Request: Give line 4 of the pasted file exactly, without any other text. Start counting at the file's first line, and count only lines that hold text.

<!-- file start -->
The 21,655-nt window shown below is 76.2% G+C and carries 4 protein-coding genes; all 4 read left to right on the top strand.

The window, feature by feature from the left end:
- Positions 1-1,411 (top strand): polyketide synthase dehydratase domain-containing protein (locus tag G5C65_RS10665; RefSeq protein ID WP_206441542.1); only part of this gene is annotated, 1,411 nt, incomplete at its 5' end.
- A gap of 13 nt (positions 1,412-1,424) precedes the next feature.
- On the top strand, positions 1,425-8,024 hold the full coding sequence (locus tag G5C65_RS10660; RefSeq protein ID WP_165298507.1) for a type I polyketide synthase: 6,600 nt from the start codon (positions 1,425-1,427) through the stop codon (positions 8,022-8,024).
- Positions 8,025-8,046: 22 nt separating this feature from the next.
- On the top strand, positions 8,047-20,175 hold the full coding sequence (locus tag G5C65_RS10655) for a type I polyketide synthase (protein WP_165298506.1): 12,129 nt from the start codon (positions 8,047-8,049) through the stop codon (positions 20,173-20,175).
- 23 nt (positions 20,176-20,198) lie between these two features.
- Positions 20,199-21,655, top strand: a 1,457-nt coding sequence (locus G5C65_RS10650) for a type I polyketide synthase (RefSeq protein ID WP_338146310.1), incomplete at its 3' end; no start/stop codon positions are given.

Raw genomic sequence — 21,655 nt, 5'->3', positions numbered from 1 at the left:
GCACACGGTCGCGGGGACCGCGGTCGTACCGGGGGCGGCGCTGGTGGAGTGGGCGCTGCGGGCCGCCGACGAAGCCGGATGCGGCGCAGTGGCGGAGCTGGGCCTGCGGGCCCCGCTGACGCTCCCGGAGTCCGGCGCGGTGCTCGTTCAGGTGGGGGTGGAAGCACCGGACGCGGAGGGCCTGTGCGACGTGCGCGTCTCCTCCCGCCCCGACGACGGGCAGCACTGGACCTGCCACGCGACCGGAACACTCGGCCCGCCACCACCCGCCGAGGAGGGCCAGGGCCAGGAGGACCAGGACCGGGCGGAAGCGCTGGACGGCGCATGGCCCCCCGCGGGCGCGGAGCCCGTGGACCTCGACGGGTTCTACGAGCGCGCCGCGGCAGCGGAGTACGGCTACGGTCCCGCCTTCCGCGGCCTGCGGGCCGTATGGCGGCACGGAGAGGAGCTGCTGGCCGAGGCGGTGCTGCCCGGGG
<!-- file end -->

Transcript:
- A gap of 13 nt (positions 1,412-1,424) precedes the next feature.